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Maritime

Sand Management Part Of Beach Towns’ Health

By Jenny Callison, posted Sep 11, 2015
Sand, a seemingly inexhaustible commodity along the coast of North Carolina, is a fickle resource, continually shifted by wind and water.

“You can’t control sand, but you can manage it,” said Layton Bedsole Jr., New Hanover County’s shore protection coordinator.

Carolina Beach officials say their community is an example of successful sand management. Because of the peninsula’s significant erosion problems, it was the first community in the nation where the U.S. Army Corps of Engineers implemented its 50-year Coastal Storm Damage Reduction Program, said Carolina Beach town manager Michael Cramer. Through that program, approved for the town in 1962 and implemented in 1965, engineers determined that beach nourishment was the best way to address the erosion problems.

“Currently we place approximately 770,000 cubic yards of sand on the beach about every three years,” Cramer said.

“The reason the Coastal Storm Damage Reduction Program started here is because we had quite a few coastal storms that overwashed what little dunes we had,” Cramer continued, saying that, as part of the program, Carolina Beach established parameters for dune height and width. The dunes have since built up to those measures, and help block wave action, he said.

Carolina Beach and Wrightsville Beach have added more sand to their beaches than any other location in the region, according to a database created by Western Carolina University’s Program for the Study of Developed Shorelines, which looks at nourishment projects over the past 25 years.

The program’s figures show that Carolina Beach has added just over 18 million cubic yards of sand at a cost – in 2014 dollars – of $78.6 million. Wrightsville Beach has added a total volume of nearly 15.3 million cubic yards of sand for a cost –again in 2014 dollars – of $67.6 million.

Spreading the total costs over the number of times each beach has been replenished with sand roughly yields an average project cost in 2014 dollars of about $2.7 million for Wrightsville Beach and about $2.6 million for Carolina Beach.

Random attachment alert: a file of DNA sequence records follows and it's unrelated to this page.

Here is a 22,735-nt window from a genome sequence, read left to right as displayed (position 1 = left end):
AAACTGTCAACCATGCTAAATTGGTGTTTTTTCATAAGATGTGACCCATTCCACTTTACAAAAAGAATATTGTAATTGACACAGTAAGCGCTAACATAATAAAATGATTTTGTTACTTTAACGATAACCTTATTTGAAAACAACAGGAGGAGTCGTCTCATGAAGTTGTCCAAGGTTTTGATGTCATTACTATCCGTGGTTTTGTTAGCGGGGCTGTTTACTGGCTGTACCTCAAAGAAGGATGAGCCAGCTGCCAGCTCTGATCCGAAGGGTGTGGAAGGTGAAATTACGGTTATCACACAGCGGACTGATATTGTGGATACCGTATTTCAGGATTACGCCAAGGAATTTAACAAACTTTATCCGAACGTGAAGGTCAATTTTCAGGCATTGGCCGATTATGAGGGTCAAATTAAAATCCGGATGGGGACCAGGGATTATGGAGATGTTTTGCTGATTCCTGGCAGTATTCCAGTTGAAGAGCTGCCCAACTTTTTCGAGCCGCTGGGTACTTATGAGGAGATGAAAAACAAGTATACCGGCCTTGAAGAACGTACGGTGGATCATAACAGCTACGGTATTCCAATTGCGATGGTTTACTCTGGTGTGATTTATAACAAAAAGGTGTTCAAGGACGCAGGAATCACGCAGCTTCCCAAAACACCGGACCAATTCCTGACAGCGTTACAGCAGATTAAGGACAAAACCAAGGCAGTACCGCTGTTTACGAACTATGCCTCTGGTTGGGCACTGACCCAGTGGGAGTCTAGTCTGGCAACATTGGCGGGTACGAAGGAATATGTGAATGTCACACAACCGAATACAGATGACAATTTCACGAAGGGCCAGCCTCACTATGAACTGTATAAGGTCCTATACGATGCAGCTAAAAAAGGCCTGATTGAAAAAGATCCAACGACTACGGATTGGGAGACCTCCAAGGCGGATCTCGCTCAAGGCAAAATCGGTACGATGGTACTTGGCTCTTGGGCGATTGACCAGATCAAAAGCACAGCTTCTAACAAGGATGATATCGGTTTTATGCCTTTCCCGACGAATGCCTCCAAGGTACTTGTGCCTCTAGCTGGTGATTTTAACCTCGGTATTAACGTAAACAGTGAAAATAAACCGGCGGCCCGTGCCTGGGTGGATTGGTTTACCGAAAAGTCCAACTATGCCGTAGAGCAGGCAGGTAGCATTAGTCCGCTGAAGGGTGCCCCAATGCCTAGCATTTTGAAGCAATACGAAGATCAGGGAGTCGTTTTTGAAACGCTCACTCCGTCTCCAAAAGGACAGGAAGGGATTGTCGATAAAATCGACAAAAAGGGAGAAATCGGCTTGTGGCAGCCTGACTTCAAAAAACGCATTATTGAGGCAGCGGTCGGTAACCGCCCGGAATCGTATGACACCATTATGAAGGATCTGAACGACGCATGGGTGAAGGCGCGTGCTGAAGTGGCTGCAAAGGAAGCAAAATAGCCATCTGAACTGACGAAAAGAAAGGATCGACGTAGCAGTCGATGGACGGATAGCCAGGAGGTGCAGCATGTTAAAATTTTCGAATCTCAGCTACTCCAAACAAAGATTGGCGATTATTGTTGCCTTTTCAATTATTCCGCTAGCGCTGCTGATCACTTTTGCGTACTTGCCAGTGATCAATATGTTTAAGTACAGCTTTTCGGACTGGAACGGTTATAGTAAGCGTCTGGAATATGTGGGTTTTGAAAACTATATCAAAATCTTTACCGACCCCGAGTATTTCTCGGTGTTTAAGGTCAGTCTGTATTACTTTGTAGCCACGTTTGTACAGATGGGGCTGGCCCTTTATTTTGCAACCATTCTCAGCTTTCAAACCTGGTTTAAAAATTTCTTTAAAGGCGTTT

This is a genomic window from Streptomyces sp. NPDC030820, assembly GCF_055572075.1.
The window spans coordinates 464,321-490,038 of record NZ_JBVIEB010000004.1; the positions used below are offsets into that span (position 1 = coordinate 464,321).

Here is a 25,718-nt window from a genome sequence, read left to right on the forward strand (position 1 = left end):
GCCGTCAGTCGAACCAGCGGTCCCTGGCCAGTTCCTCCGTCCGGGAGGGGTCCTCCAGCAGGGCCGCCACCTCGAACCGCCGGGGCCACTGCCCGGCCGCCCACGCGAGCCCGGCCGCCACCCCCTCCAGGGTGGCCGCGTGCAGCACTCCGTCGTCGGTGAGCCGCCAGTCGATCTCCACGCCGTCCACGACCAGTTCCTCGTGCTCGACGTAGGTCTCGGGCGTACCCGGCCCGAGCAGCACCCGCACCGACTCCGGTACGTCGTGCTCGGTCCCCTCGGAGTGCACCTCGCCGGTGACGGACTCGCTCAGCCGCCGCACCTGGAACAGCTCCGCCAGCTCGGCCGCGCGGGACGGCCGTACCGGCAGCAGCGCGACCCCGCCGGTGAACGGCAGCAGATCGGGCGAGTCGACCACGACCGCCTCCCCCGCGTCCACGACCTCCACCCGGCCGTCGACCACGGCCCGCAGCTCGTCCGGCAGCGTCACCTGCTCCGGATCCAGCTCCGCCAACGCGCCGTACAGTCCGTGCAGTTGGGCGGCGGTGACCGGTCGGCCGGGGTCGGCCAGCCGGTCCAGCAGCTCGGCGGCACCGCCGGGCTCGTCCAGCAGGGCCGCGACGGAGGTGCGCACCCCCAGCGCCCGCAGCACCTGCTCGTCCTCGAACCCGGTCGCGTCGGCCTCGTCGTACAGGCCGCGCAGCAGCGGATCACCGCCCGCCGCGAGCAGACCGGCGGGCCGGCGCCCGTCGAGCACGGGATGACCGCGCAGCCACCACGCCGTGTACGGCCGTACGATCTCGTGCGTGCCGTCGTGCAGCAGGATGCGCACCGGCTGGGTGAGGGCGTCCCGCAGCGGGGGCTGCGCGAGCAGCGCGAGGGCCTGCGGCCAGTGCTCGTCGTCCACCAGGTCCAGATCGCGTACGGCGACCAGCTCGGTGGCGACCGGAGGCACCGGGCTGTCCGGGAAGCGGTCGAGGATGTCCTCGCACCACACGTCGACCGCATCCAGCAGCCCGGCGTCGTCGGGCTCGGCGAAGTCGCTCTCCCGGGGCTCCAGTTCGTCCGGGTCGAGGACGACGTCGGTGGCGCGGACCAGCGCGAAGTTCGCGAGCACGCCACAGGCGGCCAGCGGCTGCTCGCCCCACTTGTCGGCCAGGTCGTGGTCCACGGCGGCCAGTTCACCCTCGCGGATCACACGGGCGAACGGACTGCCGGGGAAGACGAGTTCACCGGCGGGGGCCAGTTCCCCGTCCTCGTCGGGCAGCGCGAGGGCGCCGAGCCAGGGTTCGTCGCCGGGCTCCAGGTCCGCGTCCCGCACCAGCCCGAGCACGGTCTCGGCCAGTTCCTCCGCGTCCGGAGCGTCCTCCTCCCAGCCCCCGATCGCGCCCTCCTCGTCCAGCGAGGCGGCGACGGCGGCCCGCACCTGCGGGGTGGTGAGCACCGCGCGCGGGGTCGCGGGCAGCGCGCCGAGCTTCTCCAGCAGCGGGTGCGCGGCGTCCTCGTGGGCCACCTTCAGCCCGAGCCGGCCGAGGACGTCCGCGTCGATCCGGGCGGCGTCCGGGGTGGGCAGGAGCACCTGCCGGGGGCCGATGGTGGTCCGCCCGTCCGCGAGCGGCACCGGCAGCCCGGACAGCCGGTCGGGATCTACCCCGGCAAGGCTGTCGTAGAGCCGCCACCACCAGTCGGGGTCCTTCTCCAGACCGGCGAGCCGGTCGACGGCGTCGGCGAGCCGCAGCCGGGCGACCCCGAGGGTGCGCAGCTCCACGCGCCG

That’s a lot of sand and a lot of money, Bedsole said, but he points out that the return on investment is significant.

He referred to tourism spending figures in a N.C. Beach and Inlet Management Plan report published in 2011. The report shows that direct spending by visitors for beach recreation in 2008 – the most recent year quoted in the report – was nearly $49 million in Carolina Beach and more than $100 million in Wrightsville Beach. Bedsole believes that money spent on beach nourishment is a mere drop in the sand pail when one considers the economic benefits of keeping the beaches healthy.

Managing sand “drives our tourist industry,” Bedsole said, adding that good sand management also has prevented much damage to property from storms, minimizing the outlay of federal funds from FEMA.

The problem Carolina Beach faces is that the 50-year program expires this year, and, according to Cramer, there’s no sure replacement, despite the fact that the town has been working with state and federal legislators for the past 10 years to address shifting sands well into the future.

While, as the “first in” to the program back in the 1960s, Carolina Beach is the first community to see its program end, other communities will soon be in the same dilemma, according to Cramer.

He believes the federal Water Resources Reform and Development Act of 2014 enables the town to have a three-year extension to study the costs and benefits of the [storm damage reduction] program to see if it could get a 15-year extension.

But, halfway into that three-year study period, the town has not gotten a commitment from the Corps of Engineers to fund the study.

If that is not forthcoming, Carolina Beach may have to go at it alone, with the county, Cramer said.
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